So it seems that the whole world is caught up with Trump vs. Hilary, but is it wrong that I really don’t care? Call me ignorant, but I’m lacking any real “feels” for it. But anyway, onwards and upwards as they say, and for this instalment of The Wind Up we have some very cool pieces that we’re featuring. From Lange’s latest triumph to a re-worked steampunk icon from SevenFriday and everything else in between, we’ve got it here for you. So as always, sit back, relax and enjoy!
Oris Air Racing Edition VI
Oris are doing some very interesting things, and while some people may view their approach as a complete saturation of the market, I’m more so inclined to see it as presenting the consumer with far more options than before. The Oris Air Racing Edition VI is a wonderfully put together piece that incorporates distinct styling and vintage aesthetics from a bygone era. The contrast between the gunmetal grey and the yellow highlights is actually very cool and it does well to break up an otherwise monochromatic watch. At 45mm, the piece is quite hefty but as a true pilot’s watch, it ticks all the right boxes. Powered by a modified SW 220-1 (named the Cal. 752) and limited to only 1,000 pieces, this piece retails in Australia for $2,700.
It seems as though SevenFriday cops quite a bit of flack from the established watch authorities, and I don’t seem to know why. They don’t claim to be artisans of high-end timepieces, nor do they claim that their movements are equally as high-end. What SevenFriday do is produce watches that look fantastic, that wear well with whatever you’re wearing, and that won’t break the bank. And for a budding enthusiast, that’s exactly what you’re going to be looking for. The Q3-01 is a brilliant little piece that is eye-catching and extremely awesome. You can use words like steampunk, avant-garde or against-the-grain to describe the Q3, all of which applies one way or another. The watch is unlike anything else out there. Its different and unique, and you’re unlikely to see anything like it unless its another SevenFriday. The movement doesn’t need to be spoken about too much, but for all you inquisitive folk here it is: it’s a Miyota 2819 that’s been slightly modified by SevenFriday to fit the aesthetic of the piece. I think its safe to say that despite what the “watch snobs” may think, SevenFriday are here to stay.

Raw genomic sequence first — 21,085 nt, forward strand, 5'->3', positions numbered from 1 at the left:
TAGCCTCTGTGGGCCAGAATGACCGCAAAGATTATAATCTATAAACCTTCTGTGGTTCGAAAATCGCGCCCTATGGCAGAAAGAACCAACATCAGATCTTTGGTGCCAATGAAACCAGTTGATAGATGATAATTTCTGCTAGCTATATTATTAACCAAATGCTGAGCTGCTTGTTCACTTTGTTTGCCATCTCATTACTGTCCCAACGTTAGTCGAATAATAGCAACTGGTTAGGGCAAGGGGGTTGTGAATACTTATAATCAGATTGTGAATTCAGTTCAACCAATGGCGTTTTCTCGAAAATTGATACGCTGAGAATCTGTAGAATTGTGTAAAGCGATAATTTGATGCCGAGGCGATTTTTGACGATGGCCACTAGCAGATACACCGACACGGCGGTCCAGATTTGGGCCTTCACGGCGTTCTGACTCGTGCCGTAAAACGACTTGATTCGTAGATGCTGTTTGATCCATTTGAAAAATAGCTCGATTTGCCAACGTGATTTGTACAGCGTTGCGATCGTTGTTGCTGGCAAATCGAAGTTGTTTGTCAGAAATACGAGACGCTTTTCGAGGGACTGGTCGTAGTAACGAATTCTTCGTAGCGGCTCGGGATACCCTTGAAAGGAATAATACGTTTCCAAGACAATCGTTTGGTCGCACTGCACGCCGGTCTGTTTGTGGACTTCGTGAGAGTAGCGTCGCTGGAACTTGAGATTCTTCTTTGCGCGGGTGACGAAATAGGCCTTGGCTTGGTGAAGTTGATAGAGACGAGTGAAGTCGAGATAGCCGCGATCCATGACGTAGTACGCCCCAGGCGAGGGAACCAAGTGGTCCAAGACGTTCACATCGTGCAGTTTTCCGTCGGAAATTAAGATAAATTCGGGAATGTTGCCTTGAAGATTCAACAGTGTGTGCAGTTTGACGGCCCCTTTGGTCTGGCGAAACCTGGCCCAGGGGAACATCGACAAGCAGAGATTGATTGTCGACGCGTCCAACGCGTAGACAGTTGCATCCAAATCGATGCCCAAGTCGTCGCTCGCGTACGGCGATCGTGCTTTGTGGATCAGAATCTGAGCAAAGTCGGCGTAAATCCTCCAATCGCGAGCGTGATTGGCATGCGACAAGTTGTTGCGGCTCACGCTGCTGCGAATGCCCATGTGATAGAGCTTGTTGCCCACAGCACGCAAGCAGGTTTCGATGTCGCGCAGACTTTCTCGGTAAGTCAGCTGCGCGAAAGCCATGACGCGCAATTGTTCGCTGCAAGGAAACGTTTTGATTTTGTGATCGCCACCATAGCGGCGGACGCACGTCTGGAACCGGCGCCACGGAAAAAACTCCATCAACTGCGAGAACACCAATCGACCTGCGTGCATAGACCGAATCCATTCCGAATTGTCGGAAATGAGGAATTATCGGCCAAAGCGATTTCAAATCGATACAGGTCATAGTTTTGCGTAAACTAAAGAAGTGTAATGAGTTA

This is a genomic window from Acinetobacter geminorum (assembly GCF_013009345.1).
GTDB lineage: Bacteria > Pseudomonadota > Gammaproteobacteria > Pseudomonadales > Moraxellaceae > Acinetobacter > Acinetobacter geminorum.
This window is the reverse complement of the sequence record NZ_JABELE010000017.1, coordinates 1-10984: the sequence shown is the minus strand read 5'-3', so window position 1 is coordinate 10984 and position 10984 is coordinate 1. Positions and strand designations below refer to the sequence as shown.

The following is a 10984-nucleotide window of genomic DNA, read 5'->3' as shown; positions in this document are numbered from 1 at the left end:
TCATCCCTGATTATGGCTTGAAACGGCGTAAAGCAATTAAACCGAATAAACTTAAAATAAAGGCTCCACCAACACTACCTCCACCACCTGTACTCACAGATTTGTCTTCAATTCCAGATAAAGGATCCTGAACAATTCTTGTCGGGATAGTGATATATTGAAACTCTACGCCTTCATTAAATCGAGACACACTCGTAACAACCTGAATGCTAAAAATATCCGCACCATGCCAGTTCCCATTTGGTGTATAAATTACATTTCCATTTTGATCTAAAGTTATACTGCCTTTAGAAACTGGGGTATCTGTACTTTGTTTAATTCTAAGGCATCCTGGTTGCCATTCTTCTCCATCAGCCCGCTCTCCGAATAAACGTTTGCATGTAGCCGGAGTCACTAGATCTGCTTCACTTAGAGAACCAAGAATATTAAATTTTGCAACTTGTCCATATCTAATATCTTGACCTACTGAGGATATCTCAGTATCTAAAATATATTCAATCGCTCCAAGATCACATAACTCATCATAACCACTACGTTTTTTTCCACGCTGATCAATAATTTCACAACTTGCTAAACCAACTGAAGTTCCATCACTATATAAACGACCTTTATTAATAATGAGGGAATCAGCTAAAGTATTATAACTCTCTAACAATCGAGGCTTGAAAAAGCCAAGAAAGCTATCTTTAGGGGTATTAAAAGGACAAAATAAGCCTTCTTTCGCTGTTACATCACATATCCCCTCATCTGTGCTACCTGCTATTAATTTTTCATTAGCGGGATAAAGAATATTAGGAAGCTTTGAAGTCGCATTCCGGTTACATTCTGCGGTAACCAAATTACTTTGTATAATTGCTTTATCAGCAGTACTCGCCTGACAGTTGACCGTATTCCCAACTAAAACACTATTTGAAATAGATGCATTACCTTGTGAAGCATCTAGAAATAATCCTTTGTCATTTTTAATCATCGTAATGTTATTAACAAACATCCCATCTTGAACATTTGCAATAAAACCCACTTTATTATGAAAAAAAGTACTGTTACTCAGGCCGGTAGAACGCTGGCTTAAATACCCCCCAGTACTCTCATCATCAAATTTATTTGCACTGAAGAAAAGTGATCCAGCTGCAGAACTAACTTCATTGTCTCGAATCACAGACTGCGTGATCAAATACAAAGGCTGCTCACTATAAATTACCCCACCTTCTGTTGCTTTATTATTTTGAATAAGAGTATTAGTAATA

A. Lange & Söhne Richard Lange ‘Pour le Mérite’
Ah, if I were only a millionaire. That’s my thought every time I look at a Lange. Their pieces’ scream elegance, class and quality that’s unmatched even by the highest of Swiss watchmaking manufactuers. The Richard Lange ‘Pour le Mérite’ is a white gold 40.5mm piece of art with a deep black dial and subtle red dial hints. The small-seconds sub-dial is a thing of beauty and really adds another dimension to the main dial. Turn the piece over, and then you’ll really get to see Lange’s magic. You’re confronted immediately by the super impressive calibre L044.1 with a fusée-and-chain mechanism (not something you’re probably accustomed to, so I suggest you read up on it to fully appreciate its mechanics), as well as the standard hallmark finishings that Lange is renowned for. And if you have to know the price, then like me, you can’t afford it (*sigh…*).